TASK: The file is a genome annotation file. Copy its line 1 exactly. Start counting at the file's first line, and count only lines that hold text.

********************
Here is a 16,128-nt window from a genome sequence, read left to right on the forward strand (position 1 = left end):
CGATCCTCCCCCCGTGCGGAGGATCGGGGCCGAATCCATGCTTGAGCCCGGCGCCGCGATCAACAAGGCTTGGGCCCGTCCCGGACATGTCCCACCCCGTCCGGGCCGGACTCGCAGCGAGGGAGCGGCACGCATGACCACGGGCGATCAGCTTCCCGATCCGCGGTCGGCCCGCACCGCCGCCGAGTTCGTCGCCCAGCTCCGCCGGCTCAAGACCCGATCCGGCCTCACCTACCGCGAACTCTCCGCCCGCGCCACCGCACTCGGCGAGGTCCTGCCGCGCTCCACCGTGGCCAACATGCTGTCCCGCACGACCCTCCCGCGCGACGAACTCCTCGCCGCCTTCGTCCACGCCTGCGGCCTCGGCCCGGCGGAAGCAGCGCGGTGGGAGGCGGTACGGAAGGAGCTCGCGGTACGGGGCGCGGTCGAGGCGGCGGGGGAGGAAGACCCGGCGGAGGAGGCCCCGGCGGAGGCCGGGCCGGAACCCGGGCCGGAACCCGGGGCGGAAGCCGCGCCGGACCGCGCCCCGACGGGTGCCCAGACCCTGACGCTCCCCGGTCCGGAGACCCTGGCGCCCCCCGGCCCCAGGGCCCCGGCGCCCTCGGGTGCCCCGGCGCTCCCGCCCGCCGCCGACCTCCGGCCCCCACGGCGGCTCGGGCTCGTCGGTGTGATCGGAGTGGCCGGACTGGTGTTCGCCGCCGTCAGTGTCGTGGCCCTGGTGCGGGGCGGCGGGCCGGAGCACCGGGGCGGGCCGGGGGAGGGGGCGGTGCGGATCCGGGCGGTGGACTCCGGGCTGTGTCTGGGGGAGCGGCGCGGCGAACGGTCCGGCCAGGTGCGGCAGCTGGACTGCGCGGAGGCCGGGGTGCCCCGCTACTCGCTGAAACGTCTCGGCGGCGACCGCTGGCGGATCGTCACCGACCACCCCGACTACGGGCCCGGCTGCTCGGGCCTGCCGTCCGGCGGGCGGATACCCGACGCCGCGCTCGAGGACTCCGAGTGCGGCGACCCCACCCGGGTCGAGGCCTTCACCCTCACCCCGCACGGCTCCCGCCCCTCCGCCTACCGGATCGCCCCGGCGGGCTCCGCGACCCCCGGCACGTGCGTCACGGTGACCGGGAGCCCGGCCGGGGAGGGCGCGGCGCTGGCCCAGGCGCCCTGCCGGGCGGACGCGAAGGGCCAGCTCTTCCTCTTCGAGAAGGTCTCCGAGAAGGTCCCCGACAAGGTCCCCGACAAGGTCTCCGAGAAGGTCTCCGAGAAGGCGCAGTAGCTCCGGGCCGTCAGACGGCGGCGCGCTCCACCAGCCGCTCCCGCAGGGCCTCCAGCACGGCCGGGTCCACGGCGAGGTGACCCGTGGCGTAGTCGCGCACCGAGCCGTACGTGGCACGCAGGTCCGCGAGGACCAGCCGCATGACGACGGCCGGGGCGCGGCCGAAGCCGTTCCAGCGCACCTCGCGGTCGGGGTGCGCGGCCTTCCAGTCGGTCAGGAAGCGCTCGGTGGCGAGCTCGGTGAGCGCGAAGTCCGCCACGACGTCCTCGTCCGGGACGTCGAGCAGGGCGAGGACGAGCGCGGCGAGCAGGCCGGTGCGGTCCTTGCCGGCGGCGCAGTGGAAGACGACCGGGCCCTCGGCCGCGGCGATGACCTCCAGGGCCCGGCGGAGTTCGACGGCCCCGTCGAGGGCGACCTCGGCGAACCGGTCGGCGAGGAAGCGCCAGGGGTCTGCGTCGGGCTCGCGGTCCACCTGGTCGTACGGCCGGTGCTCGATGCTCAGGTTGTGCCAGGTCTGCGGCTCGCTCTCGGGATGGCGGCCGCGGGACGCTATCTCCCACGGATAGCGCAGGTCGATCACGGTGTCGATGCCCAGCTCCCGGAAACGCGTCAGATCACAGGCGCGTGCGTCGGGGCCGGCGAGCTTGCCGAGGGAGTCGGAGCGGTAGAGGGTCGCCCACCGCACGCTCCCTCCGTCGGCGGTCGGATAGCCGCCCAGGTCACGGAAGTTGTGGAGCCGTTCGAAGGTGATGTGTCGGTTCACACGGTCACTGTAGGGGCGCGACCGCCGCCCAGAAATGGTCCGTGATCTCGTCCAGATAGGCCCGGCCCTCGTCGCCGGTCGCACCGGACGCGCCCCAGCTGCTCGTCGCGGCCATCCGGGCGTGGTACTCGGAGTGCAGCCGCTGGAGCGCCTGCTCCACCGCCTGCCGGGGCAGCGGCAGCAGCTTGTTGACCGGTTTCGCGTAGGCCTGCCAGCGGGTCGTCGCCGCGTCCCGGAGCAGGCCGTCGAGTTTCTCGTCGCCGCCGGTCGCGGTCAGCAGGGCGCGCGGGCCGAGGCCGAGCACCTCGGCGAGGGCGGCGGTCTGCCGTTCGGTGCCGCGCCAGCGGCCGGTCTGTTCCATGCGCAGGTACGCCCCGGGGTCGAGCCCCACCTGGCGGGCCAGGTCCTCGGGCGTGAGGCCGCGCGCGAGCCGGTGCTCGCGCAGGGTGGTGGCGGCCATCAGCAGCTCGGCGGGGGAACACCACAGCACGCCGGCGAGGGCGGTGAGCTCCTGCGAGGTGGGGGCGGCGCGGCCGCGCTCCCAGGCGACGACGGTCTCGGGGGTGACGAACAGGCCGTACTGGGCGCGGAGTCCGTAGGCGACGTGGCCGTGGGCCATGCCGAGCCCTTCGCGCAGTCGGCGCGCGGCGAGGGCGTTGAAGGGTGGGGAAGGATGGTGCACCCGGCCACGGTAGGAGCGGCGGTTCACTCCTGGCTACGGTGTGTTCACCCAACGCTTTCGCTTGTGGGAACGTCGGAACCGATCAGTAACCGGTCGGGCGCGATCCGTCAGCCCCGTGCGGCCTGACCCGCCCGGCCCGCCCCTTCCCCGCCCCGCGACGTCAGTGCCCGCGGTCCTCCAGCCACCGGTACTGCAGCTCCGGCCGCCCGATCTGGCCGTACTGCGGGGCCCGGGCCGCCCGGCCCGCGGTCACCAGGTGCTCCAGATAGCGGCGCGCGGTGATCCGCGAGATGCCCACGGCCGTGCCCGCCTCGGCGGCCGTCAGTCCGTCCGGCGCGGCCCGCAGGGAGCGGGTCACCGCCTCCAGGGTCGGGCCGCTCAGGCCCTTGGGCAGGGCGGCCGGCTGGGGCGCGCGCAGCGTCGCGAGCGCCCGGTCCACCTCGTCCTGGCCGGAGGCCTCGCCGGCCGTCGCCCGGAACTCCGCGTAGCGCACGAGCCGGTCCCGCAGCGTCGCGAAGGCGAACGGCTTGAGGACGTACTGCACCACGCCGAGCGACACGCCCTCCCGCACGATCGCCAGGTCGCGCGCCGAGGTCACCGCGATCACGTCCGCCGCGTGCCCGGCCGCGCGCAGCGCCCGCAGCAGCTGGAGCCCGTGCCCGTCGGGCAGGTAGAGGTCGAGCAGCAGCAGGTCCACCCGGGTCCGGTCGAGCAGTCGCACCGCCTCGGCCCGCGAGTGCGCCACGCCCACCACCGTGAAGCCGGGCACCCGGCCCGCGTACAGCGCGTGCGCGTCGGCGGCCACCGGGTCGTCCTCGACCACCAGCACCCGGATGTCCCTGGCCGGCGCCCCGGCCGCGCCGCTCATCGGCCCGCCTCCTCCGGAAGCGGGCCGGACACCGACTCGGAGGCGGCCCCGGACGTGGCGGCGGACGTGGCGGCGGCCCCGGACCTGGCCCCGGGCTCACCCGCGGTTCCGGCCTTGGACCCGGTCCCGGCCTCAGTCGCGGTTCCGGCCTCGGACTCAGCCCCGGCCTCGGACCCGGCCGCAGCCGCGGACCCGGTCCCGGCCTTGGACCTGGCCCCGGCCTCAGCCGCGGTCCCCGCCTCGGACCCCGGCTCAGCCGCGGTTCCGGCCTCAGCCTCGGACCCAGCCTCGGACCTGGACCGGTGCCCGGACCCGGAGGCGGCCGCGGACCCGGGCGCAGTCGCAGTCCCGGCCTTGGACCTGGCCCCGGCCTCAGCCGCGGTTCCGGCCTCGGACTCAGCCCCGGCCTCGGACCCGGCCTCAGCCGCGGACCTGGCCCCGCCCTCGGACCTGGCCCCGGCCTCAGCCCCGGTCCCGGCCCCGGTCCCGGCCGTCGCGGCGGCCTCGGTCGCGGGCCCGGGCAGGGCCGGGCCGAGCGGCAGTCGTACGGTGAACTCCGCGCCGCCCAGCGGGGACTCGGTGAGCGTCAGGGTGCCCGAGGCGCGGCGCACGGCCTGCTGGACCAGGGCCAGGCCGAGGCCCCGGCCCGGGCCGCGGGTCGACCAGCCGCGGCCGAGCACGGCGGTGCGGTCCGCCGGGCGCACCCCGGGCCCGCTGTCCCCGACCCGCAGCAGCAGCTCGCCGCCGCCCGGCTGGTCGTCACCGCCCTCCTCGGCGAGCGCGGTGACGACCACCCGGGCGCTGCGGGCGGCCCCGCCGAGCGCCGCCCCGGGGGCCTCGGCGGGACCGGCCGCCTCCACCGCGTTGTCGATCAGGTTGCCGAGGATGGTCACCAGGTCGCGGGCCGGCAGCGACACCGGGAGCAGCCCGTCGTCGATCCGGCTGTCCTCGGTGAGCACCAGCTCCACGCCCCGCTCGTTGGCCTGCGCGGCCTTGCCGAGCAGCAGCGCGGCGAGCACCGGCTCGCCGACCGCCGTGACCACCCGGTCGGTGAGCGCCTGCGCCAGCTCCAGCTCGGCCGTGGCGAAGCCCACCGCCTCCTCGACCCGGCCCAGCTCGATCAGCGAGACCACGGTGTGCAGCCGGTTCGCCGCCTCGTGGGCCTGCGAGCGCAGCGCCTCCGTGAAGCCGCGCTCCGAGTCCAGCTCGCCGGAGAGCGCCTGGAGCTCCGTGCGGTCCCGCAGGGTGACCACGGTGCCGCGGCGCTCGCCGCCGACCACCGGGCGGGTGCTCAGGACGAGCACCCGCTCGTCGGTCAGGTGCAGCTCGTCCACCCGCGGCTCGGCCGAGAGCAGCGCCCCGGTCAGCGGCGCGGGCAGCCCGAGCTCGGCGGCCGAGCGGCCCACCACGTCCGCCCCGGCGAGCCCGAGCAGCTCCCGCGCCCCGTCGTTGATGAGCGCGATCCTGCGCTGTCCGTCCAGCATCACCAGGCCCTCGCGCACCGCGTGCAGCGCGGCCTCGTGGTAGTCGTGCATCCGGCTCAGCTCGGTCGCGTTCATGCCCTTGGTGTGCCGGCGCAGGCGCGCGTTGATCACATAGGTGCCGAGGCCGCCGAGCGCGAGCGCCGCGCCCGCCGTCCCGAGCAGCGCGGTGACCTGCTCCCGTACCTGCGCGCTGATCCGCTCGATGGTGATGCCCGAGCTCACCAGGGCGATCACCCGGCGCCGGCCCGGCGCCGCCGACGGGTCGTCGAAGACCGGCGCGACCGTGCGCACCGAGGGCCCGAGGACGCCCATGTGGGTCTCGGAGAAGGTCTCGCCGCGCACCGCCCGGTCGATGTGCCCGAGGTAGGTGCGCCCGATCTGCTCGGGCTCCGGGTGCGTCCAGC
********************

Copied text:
Here is a 16,128-nt window from a genome sequence, read left to right on the forward strand (position 1 = left end):